They didn’t get their hair set alight because it was a spiritual event that gave very physical impressions which enabled those apostles to describe what they experienced.
We can’t properly recreate that event, but we can imagine the drama of it AND we can see what happened as a result of it… they were all filled with the Spirit and they started to speak in other languages as the Spirit enabled them.

It wasn’t just God’s party trick.
He did it for a reason – so that the people of many nations would hear his message in their own language (I know that some people would appreciate that happening here sometimes!). And once God had got their attention, Peter stood up and explained it all to them – especially that God would pour out his Spirit on all people – men and women, young and old.

But you know, when the Spirit’s present, it’s not always dramatic like that. Sometimes, instead, it’s LIKE a gentle dove (hold up your doves). Remember when Jesus was baptised and the Spirit came and rested on him LIKE a dove. Gentle!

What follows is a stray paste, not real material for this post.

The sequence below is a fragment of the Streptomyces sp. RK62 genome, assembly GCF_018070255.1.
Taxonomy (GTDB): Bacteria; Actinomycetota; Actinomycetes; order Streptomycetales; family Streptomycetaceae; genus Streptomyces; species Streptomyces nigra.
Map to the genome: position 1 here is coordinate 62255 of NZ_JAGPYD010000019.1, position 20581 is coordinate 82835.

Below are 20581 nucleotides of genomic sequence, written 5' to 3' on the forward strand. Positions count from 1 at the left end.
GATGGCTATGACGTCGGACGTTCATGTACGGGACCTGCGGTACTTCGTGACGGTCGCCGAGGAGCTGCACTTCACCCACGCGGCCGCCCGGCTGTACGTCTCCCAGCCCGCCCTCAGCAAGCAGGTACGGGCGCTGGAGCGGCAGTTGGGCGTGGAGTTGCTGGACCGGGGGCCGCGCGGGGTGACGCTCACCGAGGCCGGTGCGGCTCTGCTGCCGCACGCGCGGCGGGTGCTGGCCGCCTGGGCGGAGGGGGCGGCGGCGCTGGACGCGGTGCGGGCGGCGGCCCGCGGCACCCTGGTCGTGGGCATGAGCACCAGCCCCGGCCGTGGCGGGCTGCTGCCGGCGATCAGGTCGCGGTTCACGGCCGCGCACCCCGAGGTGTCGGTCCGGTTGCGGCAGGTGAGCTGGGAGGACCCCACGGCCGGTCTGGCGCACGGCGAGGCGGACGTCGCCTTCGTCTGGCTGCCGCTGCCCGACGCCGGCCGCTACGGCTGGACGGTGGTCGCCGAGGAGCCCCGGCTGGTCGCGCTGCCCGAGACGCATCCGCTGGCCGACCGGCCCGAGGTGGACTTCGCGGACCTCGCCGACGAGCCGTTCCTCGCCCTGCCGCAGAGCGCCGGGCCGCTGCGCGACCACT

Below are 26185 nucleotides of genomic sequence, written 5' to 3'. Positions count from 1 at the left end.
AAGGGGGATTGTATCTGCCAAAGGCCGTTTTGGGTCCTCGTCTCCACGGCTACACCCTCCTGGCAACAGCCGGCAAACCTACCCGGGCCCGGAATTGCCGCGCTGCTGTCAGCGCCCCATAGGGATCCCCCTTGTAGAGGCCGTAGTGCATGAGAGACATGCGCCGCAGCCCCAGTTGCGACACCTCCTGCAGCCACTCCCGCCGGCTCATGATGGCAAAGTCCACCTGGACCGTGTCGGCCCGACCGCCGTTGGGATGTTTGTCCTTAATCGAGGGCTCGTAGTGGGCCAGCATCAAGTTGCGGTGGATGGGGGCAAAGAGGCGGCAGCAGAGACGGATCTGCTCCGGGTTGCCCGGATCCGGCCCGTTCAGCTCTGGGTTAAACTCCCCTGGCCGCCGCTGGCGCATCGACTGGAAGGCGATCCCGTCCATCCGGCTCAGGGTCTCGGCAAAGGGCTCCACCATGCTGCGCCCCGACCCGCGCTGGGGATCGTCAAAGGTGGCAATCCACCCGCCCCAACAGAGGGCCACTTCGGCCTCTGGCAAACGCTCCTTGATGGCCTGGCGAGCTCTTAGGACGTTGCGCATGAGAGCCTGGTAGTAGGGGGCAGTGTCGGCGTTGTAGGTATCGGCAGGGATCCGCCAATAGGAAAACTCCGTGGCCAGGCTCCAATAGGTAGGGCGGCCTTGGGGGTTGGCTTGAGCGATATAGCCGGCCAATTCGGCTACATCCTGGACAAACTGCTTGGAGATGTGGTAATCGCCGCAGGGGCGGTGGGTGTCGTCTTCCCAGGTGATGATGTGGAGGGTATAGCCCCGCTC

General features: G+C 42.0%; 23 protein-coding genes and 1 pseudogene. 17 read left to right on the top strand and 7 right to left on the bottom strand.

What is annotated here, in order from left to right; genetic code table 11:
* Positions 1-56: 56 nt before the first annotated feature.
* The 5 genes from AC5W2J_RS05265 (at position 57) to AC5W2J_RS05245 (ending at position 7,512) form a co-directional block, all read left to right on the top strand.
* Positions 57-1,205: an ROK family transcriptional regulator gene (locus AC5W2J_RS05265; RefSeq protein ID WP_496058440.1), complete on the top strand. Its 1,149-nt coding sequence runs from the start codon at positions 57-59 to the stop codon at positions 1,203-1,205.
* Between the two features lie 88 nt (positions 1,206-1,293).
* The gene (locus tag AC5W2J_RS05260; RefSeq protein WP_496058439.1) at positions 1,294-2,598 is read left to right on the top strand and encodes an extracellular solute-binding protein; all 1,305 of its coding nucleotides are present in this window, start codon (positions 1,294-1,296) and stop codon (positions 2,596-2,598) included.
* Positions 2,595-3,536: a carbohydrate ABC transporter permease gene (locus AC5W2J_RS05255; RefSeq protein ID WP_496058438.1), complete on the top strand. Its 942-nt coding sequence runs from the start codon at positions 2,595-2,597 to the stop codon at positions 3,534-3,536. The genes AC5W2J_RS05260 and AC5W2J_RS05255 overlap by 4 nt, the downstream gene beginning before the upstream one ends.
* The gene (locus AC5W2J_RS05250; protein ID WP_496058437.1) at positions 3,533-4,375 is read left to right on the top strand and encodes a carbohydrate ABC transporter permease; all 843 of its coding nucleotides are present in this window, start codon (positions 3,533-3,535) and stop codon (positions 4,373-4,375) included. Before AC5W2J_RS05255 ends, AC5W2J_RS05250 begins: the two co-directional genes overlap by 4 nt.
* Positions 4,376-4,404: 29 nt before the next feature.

Or it’s like a still, small voice – that’s how the prophet Elijah experienced the Spirit of God – Quiet! (All whisper “Shhh”.)

What we need to remember is that FIRST - ALL these ways of experiencing the presence of God’s Spirit are as valuable and effective as each other – we’re all different and God works in all kinds of mysterious ways his wonders to perform – as we often sing here!
The important thing is that we appreciate the diversity of experience. There are those who will experience God’s Spirit dramatically – a reminder of how powerful and life-transforming God can be.